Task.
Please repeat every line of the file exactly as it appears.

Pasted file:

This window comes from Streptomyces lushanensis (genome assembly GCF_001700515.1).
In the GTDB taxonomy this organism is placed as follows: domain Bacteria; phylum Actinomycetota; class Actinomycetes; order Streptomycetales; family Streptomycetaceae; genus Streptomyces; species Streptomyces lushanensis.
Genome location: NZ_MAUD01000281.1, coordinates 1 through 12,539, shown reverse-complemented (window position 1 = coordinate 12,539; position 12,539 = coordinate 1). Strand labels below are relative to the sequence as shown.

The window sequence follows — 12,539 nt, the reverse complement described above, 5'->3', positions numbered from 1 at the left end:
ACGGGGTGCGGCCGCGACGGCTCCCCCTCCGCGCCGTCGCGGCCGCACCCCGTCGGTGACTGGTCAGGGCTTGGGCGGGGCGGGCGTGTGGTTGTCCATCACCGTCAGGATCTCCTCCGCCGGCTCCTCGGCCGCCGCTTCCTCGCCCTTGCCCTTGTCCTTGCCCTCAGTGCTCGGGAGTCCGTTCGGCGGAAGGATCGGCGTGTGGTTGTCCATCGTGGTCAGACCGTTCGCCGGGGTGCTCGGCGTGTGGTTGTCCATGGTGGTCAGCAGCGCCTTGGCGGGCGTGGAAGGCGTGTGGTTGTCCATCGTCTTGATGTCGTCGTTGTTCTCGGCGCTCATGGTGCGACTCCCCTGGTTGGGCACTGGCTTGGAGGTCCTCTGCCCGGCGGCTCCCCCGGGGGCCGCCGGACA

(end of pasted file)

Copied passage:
This window comes from Streptomyces lushanensis (genome assembly GCF_001700515.1).
In the GTDB taxonomy this organism is placed as follows: domain Bacteria; phylum Actinomycetota; class Actinomycetes; order Streptomycetales; family Streptomycetaceae; genus Streptomyces; species Streptomyces lushanensis.
Genome location: NZ_MAUD01000281.1, coordinates 1 through 12,539, shown reverse-complemented (window position 1 = coordinate 12,539; position 12,539 = coordinate 1). Strand labels below are relative to the sequence as shown.

The window sequence follows — 12,539 nt, the reverse complement described above, 5'->3', positions numbered from 1 at the left end:
ACGGGGTGCGGCCGCGACGGCTCCCCCTCCGCGCCGTCGCGGCCGCACCCCGTCGGTGACTGGTCAGGGCTTGGGCGGGGCGGGCGTGTGGTTGTCCATCACCGTCAGGATCTCCTCCGCCGGCTCCTCGGCCGCCGCTTCCTCGCCCTTGCCCTTGTCCTTGCCCTCAGTGCTCGGGAGTCCGTTCGGCGGAAGGATCGGCGTGTGGTTGTCCATCGTGGTCAGACCGTTCGCCGGGGTGCTCGGCGTGTGGTTGTCCATGGTGGTCAGCAGCGCCTTGGCGGGCGTGGAAGGCGTGTGGTTGTCCATCGTCTTGATGTCGTCGTTGTTCTCGGCGCTCATGGTGCGACTCCCCTGGTTGGGCACTGGCTTGGAGGTCCTCTGCCCGGCGGCTCCCCCGGGGGCCGCCGGACA